Ren B, Cam H, Takahashi Y, Volkert T, Terragni J, Young RA, Dynlacht BD: E2F integrates cell cycle progression with DNA repair, replication, and G2/M checkpoints. Genes Dev. 2002, 16 (2): 245-256. 10.1101/gad.949802.
Pan G, Tian S, Nie J, Yang C, Ruotti V, Wei H, Jonsdottir GA, Stewart R, Thomson JA: Whole-Genome Analysis of Histone H3 Lysine 4 and Lysine 27 Methylation in Human Embryonic Stem Cells. Cell Stem Cell. 2007, 1 (3): 299-312. 10.1016/j.stem.2007.08.003.
Wang Z, Zang C, Rosenfeld JA, Schones DE, Barski A, Cuddapah S, Cui K, Roh T-Y, Peng W, Zhang MQ, et al: Combinatorial patterns of histone acetylations and methylations in the human genome. Nature Genetics. 2008, 40 (7): 897-903. 10.1038/ng.154.
Riethman H, Ambrosini A, Paul S: Human subtelomere structure and variation. Chromosome Research. 2005, 13 (5): 505-515. 10.1007/s10577-005-0998-1.
Crawford GE, Holt IE, Whittle J, Webb BD, Tai D, Davis S, Margulies EH, Chen Y, Bernat JA, Ginsburg D, et al: Genome-wide mapping of DNase hypersensitive sites using massively parallel signature sequencing (MPSS). Genome Res. 2006, 16 (1): 123-131. 10.1101/gr.4074106.
Balint BL, Gabor P, Nagy L: Genome-wide localization of histone 4 arginine 3 methylation in a differentiation primed myeloid leukemia cell line. Immunobiology. 2005, 210 (2–4): 141-152. 10.1016/j.imbio.2005.05.009.
Huang S, Li X, Yusufzai TM, Qiu Y, Felsenfeld G: USF1 Recruits Histone Modification Complexes and Is Critical for Maintenance of a Chromatin Barrier. Mol Cell Biol. 2007, 27 (22): 7991-8002. 10.1128/MCB.01326-07.
Iberg AN, Espejo A, Cheng D, Kim D, Michaud-Levesque J, Richard S, Bedford MT: Arginine Methylation of the Histone H3 Tail Impedes Effector Binding. J Biol Chem. 2008, 283 (6): 3006-3010. 10.1074/jbc.C700192200.
Kouzarides T: Chromatin Modifications and Their Function. Cell. 2007, 128 (4): 693-705. 10.1016/j.cell.2007.02.005.
Vakoc CR, Sachdeva MM, Wang H, Blobel GA: Profile of Histone Lysine Methylation across Transcribed Mammalian Chromatin. Mol Cell Biol. 2006, 26 (24): 9185-9195. 10.1128/MCB.01529-06.
Martens J, O'Sullivan R, Braunschweig U, Opravil S, Radolf M, Steinlein P, Jenuwein T: The profile of repeat-associated histone lysine methylation states in the mouse epigenome. The EMBO Journal. 2005, 24: 800-812. 10.1038/sj.emboj.7600545.
Mikkelsen TS, Ku M, Jaffe DB, Issac B, Lieberman E, Giannoukos G, Alvarez P, Brockman W, Kim T-K, Koche RP, et al: Genome-wide maps of chromatin state in pluripotent and lineage-committed cells. Nature. 2007, 448 (7153): 553-10.1038/nature06008.
Peters AHFM, Mermoud JE, O'Carroll D, Pagani M, Schweizer D, Brockdorff N, Jenuwein T: Histone H3 lysine 9 methylation is an epigenetic imprint of facultative heterochromatin. Nat Genet. 2002, 30 (1): 77-80. 10.1038/ng789.
Schoeftner S, Blasco MA: Developmentally regulated transcription of mammalian telomeres by DNA-dependent RNA polymerase II. Nat Cell Biol. 2008, 10 (2): 228-236. 10.1038/ncb1685.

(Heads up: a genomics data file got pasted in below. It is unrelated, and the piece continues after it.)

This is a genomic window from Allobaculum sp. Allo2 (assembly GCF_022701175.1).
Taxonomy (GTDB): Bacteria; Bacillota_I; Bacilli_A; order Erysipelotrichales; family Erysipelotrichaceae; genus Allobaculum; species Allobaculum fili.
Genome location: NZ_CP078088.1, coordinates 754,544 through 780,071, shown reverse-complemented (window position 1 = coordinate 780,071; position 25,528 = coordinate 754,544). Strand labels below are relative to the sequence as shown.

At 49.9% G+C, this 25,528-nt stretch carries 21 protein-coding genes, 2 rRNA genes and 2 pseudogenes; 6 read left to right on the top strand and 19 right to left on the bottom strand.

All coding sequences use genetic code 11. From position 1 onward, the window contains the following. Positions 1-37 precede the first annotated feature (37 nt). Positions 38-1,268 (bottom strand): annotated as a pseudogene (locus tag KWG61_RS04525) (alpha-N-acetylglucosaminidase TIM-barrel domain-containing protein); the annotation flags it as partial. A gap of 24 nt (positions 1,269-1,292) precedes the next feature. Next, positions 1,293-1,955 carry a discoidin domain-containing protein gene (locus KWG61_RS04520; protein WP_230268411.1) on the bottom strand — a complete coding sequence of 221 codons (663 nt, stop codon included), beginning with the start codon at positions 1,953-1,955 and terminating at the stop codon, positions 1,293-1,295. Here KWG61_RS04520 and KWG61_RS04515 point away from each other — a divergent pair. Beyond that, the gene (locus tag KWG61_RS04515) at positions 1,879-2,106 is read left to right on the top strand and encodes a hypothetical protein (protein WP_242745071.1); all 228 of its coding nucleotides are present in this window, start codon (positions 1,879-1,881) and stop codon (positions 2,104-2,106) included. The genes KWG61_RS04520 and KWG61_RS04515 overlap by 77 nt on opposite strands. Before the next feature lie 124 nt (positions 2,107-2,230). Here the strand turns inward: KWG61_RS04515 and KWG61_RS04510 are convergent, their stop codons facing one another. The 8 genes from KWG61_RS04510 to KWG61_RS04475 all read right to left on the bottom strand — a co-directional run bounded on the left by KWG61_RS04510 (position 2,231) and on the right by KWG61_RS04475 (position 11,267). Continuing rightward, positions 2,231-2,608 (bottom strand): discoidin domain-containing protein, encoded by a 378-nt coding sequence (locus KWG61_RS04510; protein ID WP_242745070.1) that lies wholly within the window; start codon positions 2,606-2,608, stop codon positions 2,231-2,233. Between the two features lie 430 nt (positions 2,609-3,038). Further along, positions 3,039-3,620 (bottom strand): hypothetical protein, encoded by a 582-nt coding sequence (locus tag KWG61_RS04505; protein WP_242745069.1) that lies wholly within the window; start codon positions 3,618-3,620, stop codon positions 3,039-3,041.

Azzalin CM, Reichenbach P, Khoriauli L, Giulotto E, Lingner J: Telomeric Repeat Containing RNA and RNA Surveillance Factors at Mammalian Chromosome Ends. Science. 2007, 318 (5851): 798-801. 10.1126/science.1147182.
Riethman H: Human Telomere Structure and Biology. Annual Review of Genomics and Human Genetics. 2008, 9 (1): 1-10.1146/annurev.genom.8.021506.172017.
Lam A, Boivin C, Bonney C, Rudd M, Sullivan B: Human centromeric chromatin is a dynamic chromosomal domain that can spread over noncentromeric DNA. Proceedings of the National Academy of Sciences. 2006, 103 (11): 4186-4191. 10.1073/pnas.0507947103.
Brinkman AB, Roelofsen T, Pennings SWC, Martens JHA, Jenuwein T, Stunnenberg HG: Histone modification patterns associated with the human X chromosome. EMBO Reports. 2006, 7 (6): 628-
Vakoc CR, Mandat SA, Olenchock BA, Blobel GA: Histone H3 Lysine 9 Methylation and HP1 Are Associated with Transcription Elongation through Mammalian Chromatin. Molecular Cell. 2005, 19 (3): 381-391. 10.1016/j.molcel.2005.06.011.
Kim A, Kiefer CM, Dean A: Distinctive signatures of histone methylation in transcribed coding and noncoding human beta-globin sequences. Molecular and Cellular Biology. 2007, 27 (4): 1271-1279. 10.1128/MCB.01684-06.
Squazzo SL, O'Geen H, Komashko VM, Krig SR, Jin VX, Jang S-w, Margueron R, Reinberg D, Green R, Farnham PJ: Suz12 binds to silenced regions of the genome in a cell-type-specific manner. Genome Res. 2006, 16 (7): 890-900. 10.1101/gr.5306606.
Hall I, Grewal S: Structure and function of heterochromatin: implications for epigenetic gene silencing and genome organization. RNAi: A guide to gene silencing. Edited by: GJ H. 2003, Cold Spring Harbor, NY: Cold Spring Harbor Laboratory Press, 205-232.
Bernard P, Maure J-F, Partridge JF, Genier S, Javerzat J-P, Allshire RC: Requirement of Heterochromatin for Cohesion at Centromeres. Science. 2001, 294 (5551): 2539-2542. 10.1126/science.1064027.
Mefford HC, Trask BJ: The complex structure and dynamic evolution of human subtelomeres. Nat Rev Genet. 2002, 3 (2): 91-102. 10.1038/nrg727.
de la Calle-Mustienes E, Feijoo CG, Manzanares M, Tena JJ, Rodriguez-Seguel E, Letizia A, Allende ML, Gomez-Skarmeta JL: A functional survey of the enhancer activity of conserved non-coding sequences from vertebrate Iroquois cluster gene deserts. Genome Res. 2005, 15 (8): 1061-1072. 10.1101/gr.4004805.
Nobrega MA, Ovcharenko I, Afzal V, Rubin EM: Scanning human gene deserts for long-range enhancers. Science. 2003, 302 (5644):